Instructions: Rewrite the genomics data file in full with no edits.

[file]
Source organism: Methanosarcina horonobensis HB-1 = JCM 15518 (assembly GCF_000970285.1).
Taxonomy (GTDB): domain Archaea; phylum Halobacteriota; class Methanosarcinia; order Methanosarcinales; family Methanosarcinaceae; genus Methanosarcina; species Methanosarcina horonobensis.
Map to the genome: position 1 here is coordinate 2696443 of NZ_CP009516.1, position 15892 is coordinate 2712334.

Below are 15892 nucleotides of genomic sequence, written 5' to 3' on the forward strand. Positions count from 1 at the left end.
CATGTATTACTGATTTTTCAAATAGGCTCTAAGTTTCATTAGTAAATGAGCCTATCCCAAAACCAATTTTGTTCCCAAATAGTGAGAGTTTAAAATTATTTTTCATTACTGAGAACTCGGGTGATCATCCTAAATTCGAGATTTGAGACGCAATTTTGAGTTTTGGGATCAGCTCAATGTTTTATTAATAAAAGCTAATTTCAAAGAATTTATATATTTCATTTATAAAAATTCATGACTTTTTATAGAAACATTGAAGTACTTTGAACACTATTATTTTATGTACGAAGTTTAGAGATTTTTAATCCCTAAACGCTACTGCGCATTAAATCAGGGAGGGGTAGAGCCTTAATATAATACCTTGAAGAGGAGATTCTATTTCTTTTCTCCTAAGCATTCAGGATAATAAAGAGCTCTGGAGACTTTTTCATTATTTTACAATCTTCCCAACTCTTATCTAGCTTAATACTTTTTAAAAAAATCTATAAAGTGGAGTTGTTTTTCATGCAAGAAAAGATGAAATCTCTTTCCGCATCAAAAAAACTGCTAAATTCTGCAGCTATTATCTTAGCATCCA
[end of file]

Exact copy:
Source organism: Methanosarcina horonobensis HB-1 = JCM 15518 (assembly GCF_000970285.1).
Taxonomy (GTDB): domain Archaea; phylum Halobacteriota; class Methanosarcinia; order Methanosarcinales; family Methanosarcinaceae; genus Methanosarcina; species Methanosarcina horonobensis.
Map to the genome: position 1 here is coordinate 2696443 of NZ_CP009516.1, position 15892 is coordinate 2712334.

Below are 15892 nucleotides of genomic sequence, written 5' to 3' on the forward strand. Positions count from 1 at the left end.
CATGTATTACTGATTTTTCAAATAGGCTCTAAGTTTCATTAGTAAATGAGCCTATCCCAAAACCAATTTTGTTCCCAAATAGTGAGAGTTTAAAATTATTTTTCATTACTGAGAACTCGGGTGATCATCCTAAATTCGAGATTTGAGACGCAATTTTGAGTTTTGGGATCAGCTCAATGTTTTATTAATAAAAGCTAATTTCAAAGAATTTATATATTTCATTTATAAAAATTCATGACTTTTTATAGAAACATTGAAGTACTTTGAACACTATTATTTTATGTACGAAGTTTAGAGATTTTTAATCCCTAAACGCTACTGCGCATTAAATCAGGGAGGGGTAGAGCCTTAATATAATACCTTGAAGAGGAGATTCTATTTCTTTTCTCCTAAGCATTCAGGATAATAAAGAGCTCTGGAGACTTTTTCATTATTTTACAATCTTCCCAACTCTTATCTAGCTTAATACTTTTTAAAAAAATCTATAAAGTGGAGTTGTTTTTCATGCAAGAAAAGATGAAATCTCTTTCCGCATCAAAAAAACTGCTAAATTCTGCAGCTATTATCTTAGCATCCA